Sit Bone Measurement and Saddle width system
A saddle should fit like a pair of shoes! If a saddle is too narrow, it creates pressure precisely where there shouldn’t be any. In 2002, SQlab became the first saddle manufacturer to introduce a system to measure the distance between the sit bones and to calculate the optimal saddle width.
The concept has taken off since then. It’s difficult to imagine a cyclist these days buying a bike saddle without knowing his sit bone measurements.
All SQlab saddle models are available in up to four different widths. This guarantees that your sit bones lie completely flat on the saddle. This is the only way in which pressure is relieved on the sensitive perineal area in men and on the pubic arch in women, which is generally lower than in men.
Our specially trained dealers offer a free onsite “sit & fit” sit bone measurement to determine the optimum saddle width. This takes into account factors such as the sitting position, the position of the pelvis on the saddle and the type of riding activity. The measurement takes an imprint of the location of sit bones on a so-called measuring board (corrugated cardboard) or with our new system of a knob plate and measuring paper, in which plastic studs leave an impression on the paper when sat upon. Our dealers are specially trained and have lots of experience advising on saddles and the ergonomic optimization of contact points.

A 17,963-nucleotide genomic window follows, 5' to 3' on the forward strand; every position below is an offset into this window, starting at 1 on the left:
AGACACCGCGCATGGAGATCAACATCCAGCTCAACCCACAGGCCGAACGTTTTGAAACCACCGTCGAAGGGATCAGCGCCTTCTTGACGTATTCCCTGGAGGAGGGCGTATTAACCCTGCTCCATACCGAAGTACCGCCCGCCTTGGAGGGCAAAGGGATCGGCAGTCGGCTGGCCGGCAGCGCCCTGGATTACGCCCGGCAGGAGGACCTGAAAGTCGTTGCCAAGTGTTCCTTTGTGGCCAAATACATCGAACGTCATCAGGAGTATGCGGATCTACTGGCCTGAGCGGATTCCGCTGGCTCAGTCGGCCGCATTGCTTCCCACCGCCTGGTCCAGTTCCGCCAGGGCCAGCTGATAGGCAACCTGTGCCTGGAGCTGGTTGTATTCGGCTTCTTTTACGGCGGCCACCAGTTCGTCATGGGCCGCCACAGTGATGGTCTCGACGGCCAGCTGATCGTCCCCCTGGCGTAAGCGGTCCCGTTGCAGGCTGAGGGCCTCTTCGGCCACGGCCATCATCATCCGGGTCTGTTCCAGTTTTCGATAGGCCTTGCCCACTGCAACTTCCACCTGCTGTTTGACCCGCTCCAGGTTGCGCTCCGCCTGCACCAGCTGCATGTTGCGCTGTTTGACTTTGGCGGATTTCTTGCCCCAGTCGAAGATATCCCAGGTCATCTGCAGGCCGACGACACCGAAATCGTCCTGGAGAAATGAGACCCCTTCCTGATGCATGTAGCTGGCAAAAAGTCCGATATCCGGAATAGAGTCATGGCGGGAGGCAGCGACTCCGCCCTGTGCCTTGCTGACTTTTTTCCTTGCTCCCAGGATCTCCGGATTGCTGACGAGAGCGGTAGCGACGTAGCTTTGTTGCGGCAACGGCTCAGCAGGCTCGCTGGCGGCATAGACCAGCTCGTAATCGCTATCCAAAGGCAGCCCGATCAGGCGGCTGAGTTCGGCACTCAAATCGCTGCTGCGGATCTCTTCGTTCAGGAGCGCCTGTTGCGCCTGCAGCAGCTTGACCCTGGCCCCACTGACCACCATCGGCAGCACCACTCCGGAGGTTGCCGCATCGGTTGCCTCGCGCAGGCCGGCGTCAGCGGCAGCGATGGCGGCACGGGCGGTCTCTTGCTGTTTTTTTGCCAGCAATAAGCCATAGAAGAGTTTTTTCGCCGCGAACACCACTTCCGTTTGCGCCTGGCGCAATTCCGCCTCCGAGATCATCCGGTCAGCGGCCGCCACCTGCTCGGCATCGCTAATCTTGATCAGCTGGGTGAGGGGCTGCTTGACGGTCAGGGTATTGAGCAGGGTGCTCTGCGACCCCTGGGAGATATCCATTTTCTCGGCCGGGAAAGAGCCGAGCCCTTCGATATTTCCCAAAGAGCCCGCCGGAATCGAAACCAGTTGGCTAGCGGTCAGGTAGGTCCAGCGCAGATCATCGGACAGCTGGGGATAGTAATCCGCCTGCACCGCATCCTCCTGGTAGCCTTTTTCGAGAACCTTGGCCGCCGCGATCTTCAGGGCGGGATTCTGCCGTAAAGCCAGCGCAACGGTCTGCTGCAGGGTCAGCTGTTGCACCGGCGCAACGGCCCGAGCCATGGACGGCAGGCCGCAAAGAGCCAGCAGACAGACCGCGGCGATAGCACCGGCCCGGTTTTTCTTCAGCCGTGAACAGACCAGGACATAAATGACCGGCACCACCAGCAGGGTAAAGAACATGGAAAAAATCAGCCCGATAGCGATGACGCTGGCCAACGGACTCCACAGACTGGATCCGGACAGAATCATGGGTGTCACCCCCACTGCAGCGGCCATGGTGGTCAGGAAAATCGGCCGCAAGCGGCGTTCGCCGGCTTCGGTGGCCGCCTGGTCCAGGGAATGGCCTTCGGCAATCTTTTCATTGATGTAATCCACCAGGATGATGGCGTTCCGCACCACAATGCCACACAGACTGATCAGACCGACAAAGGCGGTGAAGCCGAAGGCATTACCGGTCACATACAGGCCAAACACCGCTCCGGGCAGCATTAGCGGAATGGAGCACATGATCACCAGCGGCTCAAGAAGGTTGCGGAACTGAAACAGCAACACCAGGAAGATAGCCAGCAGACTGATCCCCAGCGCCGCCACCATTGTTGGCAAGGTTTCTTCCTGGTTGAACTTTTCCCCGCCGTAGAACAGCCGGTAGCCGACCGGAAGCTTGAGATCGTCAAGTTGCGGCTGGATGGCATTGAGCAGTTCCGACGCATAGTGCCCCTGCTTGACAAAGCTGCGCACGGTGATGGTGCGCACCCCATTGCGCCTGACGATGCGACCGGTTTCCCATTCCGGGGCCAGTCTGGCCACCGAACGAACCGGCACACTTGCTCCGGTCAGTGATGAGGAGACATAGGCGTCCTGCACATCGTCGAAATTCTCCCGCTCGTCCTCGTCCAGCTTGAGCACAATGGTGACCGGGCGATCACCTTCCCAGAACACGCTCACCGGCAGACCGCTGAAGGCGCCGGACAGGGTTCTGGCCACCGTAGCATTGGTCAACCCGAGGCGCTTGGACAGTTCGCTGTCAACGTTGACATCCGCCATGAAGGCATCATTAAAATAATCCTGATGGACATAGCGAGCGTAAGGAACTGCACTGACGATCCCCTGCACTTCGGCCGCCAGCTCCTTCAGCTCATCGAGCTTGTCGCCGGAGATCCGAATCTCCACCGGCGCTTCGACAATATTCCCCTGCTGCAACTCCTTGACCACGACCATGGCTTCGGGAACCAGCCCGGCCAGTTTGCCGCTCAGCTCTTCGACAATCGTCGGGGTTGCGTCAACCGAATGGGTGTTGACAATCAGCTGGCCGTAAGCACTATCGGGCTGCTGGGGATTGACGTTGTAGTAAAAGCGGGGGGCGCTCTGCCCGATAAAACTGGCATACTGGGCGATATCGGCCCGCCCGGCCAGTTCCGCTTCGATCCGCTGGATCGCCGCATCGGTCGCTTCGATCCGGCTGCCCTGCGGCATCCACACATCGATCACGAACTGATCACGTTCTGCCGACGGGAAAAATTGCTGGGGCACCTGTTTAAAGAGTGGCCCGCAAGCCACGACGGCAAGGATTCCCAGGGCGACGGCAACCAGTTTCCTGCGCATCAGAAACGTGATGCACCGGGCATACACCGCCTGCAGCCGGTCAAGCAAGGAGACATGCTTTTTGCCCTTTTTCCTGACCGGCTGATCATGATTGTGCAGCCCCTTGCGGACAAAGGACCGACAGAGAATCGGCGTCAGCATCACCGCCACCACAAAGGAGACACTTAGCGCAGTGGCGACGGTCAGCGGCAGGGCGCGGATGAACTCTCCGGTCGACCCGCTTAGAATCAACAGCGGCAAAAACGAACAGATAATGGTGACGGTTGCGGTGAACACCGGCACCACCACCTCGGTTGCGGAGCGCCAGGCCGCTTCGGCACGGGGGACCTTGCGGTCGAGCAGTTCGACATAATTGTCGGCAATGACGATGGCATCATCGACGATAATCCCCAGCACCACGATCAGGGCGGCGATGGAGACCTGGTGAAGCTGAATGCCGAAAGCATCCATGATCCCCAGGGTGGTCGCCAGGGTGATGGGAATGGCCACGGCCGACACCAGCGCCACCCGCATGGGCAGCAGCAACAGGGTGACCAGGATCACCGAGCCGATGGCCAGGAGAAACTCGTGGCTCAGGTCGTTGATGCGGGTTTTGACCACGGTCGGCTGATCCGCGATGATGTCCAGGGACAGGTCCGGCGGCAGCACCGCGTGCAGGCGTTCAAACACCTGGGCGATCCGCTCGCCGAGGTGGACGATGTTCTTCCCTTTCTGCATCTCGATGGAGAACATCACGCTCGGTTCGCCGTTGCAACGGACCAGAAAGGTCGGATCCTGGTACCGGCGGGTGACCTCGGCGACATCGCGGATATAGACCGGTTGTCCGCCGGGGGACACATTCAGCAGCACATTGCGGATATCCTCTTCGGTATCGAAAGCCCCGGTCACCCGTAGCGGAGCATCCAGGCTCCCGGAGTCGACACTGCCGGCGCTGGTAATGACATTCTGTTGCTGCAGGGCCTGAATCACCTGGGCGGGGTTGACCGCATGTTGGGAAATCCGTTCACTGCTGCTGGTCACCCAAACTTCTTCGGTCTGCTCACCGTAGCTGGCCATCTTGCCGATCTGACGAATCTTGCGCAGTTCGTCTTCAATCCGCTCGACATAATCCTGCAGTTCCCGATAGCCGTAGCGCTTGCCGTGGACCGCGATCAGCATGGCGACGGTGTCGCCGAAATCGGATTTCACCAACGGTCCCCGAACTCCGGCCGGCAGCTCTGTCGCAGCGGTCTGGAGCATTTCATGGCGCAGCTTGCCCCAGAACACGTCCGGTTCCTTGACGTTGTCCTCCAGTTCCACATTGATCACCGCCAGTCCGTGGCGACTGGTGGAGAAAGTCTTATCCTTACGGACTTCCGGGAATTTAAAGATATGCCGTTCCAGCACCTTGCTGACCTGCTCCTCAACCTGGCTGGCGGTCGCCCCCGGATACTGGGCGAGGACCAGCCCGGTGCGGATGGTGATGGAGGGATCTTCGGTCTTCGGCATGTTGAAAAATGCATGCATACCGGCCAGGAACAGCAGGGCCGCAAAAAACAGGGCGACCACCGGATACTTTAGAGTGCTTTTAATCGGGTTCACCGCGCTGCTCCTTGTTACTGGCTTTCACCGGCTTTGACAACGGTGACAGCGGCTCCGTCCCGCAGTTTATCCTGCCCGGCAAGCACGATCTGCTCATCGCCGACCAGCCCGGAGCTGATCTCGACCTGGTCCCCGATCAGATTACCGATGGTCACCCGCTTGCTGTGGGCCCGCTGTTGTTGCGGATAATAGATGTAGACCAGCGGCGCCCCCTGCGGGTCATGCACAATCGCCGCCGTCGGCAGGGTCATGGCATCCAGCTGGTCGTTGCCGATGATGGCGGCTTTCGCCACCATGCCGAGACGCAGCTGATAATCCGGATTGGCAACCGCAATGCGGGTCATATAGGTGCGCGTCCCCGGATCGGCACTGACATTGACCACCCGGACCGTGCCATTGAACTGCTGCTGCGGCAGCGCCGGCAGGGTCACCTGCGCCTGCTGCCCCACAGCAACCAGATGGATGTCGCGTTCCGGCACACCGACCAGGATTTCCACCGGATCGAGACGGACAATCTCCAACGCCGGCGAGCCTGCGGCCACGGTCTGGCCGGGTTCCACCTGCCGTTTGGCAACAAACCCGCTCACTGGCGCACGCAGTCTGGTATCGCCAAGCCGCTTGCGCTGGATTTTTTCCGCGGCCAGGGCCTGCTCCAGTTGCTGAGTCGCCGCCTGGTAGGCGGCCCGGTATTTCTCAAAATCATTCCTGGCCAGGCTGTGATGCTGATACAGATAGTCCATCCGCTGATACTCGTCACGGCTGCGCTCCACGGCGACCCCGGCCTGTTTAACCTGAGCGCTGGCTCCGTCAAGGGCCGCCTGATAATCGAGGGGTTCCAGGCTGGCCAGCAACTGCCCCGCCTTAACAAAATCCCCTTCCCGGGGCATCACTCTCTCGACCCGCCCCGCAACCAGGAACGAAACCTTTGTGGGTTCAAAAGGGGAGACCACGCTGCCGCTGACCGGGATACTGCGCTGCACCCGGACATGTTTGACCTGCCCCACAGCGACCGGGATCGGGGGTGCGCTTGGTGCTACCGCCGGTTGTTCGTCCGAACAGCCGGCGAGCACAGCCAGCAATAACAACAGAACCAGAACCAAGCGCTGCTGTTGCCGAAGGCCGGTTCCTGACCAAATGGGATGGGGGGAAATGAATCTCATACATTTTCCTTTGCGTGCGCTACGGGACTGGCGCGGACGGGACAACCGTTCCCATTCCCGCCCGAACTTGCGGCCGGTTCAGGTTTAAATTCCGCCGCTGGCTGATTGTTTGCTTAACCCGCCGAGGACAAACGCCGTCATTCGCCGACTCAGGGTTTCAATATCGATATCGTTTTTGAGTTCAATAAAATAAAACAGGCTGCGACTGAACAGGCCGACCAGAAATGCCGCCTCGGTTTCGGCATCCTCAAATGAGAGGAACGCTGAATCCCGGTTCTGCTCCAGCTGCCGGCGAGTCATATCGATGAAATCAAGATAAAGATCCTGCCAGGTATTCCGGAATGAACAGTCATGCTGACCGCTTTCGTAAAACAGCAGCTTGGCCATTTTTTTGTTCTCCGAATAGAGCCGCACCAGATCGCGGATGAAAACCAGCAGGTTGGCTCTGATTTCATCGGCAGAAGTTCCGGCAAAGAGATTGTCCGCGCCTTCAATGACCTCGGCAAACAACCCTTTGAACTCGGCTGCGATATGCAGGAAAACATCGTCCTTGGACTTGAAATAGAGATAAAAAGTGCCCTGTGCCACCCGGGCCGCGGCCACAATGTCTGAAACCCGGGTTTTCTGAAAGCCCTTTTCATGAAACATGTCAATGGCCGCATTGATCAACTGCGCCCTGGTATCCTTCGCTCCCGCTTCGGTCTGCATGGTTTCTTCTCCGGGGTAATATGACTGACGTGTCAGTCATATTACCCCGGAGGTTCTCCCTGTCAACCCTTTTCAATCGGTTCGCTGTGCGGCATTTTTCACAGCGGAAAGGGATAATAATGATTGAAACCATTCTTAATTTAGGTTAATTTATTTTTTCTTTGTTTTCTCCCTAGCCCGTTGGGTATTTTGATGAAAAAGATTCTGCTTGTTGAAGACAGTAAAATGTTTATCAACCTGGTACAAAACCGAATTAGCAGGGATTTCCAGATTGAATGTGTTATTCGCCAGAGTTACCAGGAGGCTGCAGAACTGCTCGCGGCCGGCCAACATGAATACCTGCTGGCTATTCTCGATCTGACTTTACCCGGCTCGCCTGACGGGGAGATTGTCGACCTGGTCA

The effective saddle width
The specified saddle width is always that of the effectively useable area for sitting on, not the total width of the saddle. With all our SQlab saddles, the effectively useable area is maximised and as little as possible of the saddle width is sacrificed through a strong curvature.
This is how you can check your saddle width:
Draw a projection line across the widest point of the saddle. The useable width is from those two points from which the saddle curvature drops off by more than 1cm on either side.
This measurement method has been adopted by cycling magazines that measure the saddle width in saddle tests for comparison.